Through invention and reinvention, and through active reflection and research, my self-education brought me to the most informed perspective on the study. This realization that knowledge emerges through challenging my opinions and garnering new perspectives has influenced the way I handle everything in my life; I question every authority-figure I encounter, I analyze issues by considering different perspectives, and I become invested in the details of all of my interests. Like in my political beliefs, I no longer approach any discussion with a conclusion ready and my mind made up; I use as many perspectives as I can to form a thorough, well-versed, and knowledgeable opinion. In a time where the US is plagued by its hyperpartisanship and a pandemic sending millions into poverty, I think it is becoming increasingly important for everyone to self-educate, to seek out knowledge through trial and error and understanding each other’s perspectives, because unless we discuss legislation from an objective, substantive lense, politics is just a team-playing, partisan game — which too many cannot afford right now.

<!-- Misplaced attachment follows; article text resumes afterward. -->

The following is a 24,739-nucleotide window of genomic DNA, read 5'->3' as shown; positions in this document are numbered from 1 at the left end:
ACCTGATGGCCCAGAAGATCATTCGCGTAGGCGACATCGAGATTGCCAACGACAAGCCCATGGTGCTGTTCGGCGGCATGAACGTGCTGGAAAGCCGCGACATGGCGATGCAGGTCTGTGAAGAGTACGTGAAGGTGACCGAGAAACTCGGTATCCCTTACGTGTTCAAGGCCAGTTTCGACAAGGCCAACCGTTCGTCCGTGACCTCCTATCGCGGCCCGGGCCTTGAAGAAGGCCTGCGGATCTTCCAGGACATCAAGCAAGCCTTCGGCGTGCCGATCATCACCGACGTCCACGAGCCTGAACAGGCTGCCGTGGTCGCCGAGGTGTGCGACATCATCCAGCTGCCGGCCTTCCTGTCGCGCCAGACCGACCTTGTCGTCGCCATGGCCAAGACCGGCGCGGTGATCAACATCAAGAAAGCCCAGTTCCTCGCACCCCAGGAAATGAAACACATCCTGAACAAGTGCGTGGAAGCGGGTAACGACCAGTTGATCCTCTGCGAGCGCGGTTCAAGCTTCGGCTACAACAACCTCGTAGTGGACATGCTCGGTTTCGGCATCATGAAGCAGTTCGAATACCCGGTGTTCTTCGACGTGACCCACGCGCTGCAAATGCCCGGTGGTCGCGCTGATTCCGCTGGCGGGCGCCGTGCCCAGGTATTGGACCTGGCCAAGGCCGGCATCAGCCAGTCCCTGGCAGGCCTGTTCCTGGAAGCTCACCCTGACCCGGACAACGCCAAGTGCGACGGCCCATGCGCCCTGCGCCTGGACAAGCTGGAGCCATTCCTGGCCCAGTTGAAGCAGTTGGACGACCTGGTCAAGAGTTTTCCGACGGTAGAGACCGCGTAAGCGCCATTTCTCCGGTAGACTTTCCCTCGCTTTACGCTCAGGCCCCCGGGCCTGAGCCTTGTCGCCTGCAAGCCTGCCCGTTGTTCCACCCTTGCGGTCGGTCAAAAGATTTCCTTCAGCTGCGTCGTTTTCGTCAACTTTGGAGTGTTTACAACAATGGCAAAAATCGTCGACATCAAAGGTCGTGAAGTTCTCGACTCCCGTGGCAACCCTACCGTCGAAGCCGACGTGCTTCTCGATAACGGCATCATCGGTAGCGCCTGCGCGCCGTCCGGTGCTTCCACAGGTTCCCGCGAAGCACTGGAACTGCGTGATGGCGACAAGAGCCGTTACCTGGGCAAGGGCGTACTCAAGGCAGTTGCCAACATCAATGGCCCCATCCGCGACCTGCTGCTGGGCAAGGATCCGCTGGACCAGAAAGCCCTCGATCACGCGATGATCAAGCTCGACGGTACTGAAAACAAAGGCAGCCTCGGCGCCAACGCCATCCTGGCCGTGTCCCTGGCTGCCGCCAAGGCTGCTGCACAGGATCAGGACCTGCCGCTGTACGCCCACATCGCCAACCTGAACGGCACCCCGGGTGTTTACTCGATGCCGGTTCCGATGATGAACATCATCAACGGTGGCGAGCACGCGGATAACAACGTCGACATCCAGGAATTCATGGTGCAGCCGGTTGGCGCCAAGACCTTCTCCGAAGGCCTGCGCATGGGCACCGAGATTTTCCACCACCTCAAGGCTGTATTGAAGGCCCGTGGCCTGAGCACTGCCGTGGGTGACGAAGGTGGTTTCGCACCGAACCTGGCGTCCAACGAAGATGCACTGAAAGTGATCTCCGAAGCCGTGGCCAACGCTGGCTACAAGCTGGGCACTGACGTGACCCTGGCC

The fact that it took self-will, exploration, and rejection of mainstream news consumption for me to be educated on the substance of policies says more about the state of our nation’s discussions than my intelligence or academia. Doing this research on my own cultivated a newfound way of critically thinking within me: one that attempts to solve the problems we face instead of passively observe them. I think in a time where our news media is polarized and our citizens are more divided than ever based solely on political party, and not beliefs, it is essential that we venture outside the conventional ways of gathering information in order to enrich the substance of our discussions, find out what we truly believe, and solve the crises that affect millions everyday. My self-education was not significant because of some tremendous amount of effort or intelligence that necessitated understanding these issues, but because it opened my eyes to the depository for mainstream news that I became, and the pursuer of knowledge that I want to become.